Cox Expositor’s Bible Book of Ecclesiastes


The Lectures on which this book is founded were delivered five-and-twenty years ago, and were published in A.D. 1867.[1] For more than twenty years the book has been out of print, a large first edition having been speedily sold out. No other edition was issued owing to the fact that my publisher soon passed into another profession. I have often been asked to reprint it, but have always felt that, before reprinting, I must rewrite it. Till of late, however, I could not command leisure for the task. But when, at the commencement of this year, the Editor of The Expositor’s Bible did me the honour to ask permission to reprint it, that he might include it in this excellent series, I had leisure at command, and cheerfully devoted it to the revision of my work. Among the more recent commentaries I have read with this purpose in view, those which[vi] I have found most helpful and suggestive were that of Delitzsch, that by Dr. Wright, that of Dean Plumptre, and the fine fragment contributed to The Expositor by Dr. Perowne, the Dean of Peterborough.

In the preface to the former edition I dwelt on my indebtedness to the commentary of Dr. Ginsburg, published in A.D. 1861. In my judgment it still remains by far the best, the most thorough and the most sound. It has but one serious defect; it is addressed to scholars, and so abounds in learning and erudition that it can never come into popular use. Indeed even now, although during the last twenty years there has been an immense advance in the study and exposition of Holy Writ, and many able and learned men have devoted themselves to the service of the general public, I know of no commentary on this Scripture which really meets the wants of the unlettered. I cannot but hope, therefore, that the Quest of the Chief Good may still serve a useful purpose, and that, in its revised form, it may be found helpful to those who most need help.

In rewriting the book I have retained as much as I could of its earlier form, lest the vivacity of a first exposition of the Scripture should be lost. And, indeed, the alterations I have had to make are but[vii] slight for the most part, though I have in many places altered, and, I hope, amended both the translation and the commentary: but there are one or two additions—they will be found on pages 20-26, and, again, in certain modifications of the exposition of Chapter XII., verses 9-12, on pages 279-305; dealing mainly with the structure of Ecclesiastes—which may, I trust, be found useful not to the general reader alone. Since the original edition appeared I have had to study the Book of Job, most of the Psalms, many of the Prophetical writings, and some of the Proverbs; and it was inevitable that in the course of these pleasant studies I should arrive at clearer and more definite conceptions on the structure of Hebrew poetry. These I now place at the service of my readers, and submit to the judgment of scholars and critics.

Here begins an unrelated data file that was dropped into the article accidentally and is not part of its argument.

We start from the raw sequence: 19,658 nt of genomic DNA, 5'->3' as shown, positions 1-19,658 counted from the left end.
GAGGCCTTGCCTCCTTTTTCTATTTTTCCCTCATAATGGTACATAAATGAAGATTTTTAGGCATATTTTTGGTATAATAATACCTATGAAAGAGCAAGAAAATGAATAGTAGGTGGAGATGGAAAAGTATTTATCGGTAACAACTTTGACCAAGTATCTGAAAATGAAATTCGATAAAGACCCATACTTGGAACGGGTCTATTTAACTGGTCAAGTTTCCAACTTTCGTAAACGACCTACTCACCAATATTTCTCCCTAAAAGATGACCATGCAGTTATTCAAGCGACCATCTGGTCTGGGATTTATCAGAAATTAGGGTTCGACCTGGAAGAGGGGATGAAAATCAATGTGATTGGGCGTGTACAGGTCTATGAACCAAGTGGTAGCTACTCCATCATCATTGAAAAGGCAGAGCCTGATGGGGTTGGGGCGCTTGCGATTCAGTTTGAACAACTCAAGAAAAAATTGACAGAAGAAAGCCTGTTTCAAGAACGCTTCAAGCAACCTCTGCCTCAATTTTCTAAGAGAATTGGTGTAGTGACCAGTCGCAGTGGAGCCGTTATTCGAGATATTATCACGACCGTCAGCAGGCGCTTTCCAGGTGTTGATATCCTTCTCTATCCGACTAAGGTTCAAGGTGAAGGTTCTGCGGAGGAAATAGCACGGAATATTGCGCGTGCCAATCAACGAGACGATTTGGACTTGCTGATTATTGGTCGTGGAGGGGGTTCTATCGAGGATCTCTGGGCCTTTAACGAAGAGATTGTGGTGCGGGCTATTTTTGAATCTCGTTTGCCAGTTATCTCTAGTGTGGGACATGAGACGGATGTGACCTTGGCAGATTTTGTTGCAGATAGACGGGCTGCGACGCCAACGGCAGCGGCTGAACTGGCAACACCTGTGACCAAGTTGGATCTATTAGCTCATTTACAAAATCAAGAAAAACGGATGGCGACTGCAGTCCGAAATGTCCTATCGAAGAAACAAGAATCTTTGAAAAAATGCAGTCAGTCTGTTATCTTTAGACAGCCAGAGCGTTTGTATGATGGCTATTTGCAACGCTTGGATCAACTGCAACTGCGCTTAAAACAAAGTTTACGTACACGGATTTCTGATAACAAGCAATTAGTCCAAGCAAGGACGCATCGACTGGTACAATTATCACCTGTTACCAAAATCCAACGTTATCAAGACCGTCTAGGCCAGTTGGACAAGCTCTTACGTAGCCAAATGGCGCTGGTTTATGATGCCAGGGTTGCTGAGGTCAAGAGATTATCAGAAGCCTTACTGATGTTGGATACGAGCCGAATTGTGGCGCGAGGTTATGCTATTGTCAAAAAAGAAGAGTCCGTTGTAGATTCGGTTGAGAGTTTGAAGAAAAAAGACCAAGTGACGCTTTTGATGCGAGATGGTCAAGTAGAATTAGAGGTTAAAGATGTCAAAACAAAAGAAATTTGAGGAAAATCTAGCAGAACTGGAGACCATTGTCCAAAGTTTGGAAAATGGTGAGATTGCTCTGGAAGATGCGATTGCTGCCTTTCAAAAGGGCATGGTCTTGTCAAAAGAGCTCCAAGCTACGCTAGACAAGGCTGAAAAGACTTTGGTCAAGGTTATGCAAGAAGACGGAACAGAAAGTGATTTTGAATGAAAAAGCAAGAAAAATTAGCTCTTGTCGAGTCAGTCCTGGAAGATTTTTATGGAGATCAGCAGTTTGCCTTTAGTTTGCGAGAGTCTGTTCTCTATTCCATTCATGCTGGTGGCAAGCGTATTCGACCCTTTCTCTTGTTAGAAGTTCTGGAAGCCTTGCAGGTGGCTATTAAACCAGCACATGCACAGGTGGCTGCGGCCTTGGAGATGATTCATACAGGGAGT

Another and much more important result of these subsequent studies has been that I can now speak with a more assured confidence of the theme of this Scripture, and of its handling by the Author. None of the scholars who have recently commented on the Book doubt that it is the quest of the chief good which it sets forth; and though some of them arrange and divide it differently, yet, on the whole and in the main, they are agreed that this quest is[viii] urged in Wisdom, in Pleasure, in Devotion to Public Affairs, in Wealth and in the Golden Mean; and that it ends and rests in the large noble conclusion, that only as men reverence God, and keep his commandments, and trust in his love, do they touch their true ideal, and find a good that will satisfy and sustain them under all changes, even to the last. The assent to this view of the Book was by no means general a quarter of a century ago; but it is so wide now, and is sanctioned by the authority of so many schools of learning, that I think no reader of the following pages need be disturbed by misgivings as to the accuracy of the main lines of thought here set forth.

Few Scriptures of the Old Testament are so familiar to the general reader as Ecclesiastes; and that mainly, I think, because it addresses itself to a problem which is “yours, mine, every man’s.” Many more quotations from it have entered into our current speech than have been taken from Job, for example, although Job is both a much larger and a much finer poem than this—”the finest poem,” as a great living poet has said, “whether of the modern or of the antique world.” It is a Book which can never lose its interest for men until the last conflict in the long strife of doubt has led in[ix] the final victory of faith; and seems, in especial, to adapt itself to the conditions and wants of the present age. It deals with the very questions which are in all our minds, and offers a solution of them, and, so far as I know, the only solution, in which those who have “eternity in their hearts” can rest. May all who study it, with such help as the following pages afford, find rest to their souls, and be drawn from the heat and strife of thought into the calm and hallowed sanctuary which it throws open to our erring feet.

The Holme, Hastings,
October 1890.

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